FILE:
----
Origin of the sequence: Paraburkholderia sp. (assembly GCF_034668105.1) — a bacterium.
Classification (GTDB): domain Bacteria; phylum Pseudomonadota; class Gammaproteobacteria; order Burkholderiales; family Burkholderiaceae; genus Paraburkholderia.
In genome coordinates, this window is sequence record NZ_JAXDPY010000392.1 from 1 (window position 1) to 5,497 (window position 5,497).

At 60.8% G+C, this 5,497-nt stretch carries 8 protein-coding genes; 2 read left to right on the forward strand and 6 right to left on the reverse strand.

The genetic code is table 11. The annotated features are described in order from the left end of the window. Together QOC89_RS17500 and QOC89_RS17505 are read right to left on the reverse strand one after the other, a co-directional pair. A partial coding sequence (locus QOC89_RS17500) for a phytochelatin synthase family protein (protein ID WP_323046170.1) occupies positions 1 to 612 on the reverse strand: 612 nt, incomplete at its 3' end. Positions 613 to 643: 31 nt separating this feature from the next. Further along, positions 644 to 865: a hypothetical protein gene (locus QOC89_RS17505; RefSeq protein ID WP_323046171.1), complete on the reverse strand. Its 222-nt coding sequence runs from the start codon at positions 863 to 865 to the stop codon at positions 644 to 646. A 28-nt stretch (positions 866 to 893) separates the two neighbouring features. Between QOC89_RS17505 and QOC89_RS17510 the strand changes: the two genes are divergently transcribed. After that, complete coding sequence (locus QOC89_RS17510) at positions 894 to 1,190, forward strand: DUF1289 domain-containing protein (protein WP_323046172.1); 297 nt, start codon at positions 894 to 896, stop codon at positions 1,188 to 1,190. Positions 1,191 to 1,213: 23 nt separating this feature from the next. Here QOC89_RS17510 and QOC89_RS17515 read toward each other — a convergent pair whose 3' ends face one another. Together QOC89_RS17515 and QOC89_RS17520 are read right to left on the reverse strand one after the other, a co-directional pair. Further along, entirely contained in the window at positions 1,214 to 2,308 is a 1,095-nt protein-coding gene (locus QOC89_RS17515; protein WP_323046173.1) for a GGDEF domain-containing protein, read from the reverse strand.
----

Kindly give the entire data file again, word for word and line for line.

Origin of the sequence: Paraburkholderia sp. (assembly GCF_034668105.1) — a bacterium.
Classification (GTDB): domain Bacteria; phylum Pseudomonadota; class Gammaproteobacteria; order Burkholderiales; family Burkholderiaceae; genus Paraburkholderia.
In genome coordinates, this window is sequence record NZ_JAXDPY010000392.1 from 1 (window position 1) to 5,497 (window position 5,497).

At 60.8% G+C, this 5,497-nt stretch carries 8 protein-coding genes; 2 read left to right on the forward strand and 6 right to left on the reverse strand.

The genetic code is table 11. The annotated features are described in order from the left end of the window. Together QOC89_RS17500 and QOC89_RS17505 are read right to left on the reverse strand one after the other, a co-directional pair. A partial coding sequence (locus QOC89_RS17500) for a phytochelatin synthase family protein (protein ID WP_323046170.1) occupies positions 1 to 612 on the reverse strand: 612 nt, incomplete at its 3' end. Positions 613 to 643: 31 nt separating this feature from the next. Further along, positions 644 to 865: a hypothetical protein gene (locus QOC89_RS17505; RefSeq protein ID WP_323046171.1), complete on the reverse strand. Its 222-nt coding sequence runs from the start codon at positions 863 to 865 to the stop codon at positions 644 to 646. A 28-nt stretch (positions 866 to 893) separates the two neighbouring features. Between QOC89_RS17505 and QOC89_RS17510 the strand changes: the two genes are divergently transcribed. After that, complete coding sequence (locus QOC89_RS17510) at positions 894 to 1,190, forward strand: DUF1289 domain-containing protein (protein WP_323046172.1); 297 nt, start codon at positions 894 to 896, stop codon at positions 1,188 to 1,190. Positions 1,191 to 1,213: 23 nt separating this feature from the next. Here QOC89_RS17510 and QOC89_RS17515 read toward each other — a convergent pair whose 3' ends face one another. Together QOC89_RS17515 and QOC89_RS17520 are read right to left on the reverse strand one after the other, a co-directional pair. Further along, entirely contained in the window at positions 1,214 to 2,308 is a 1,095-nt protein-coding gene (locus QOC89_RS17515; protein WP_323046173.1) for a GGDEF domain-containing protein, read from the reverse strand.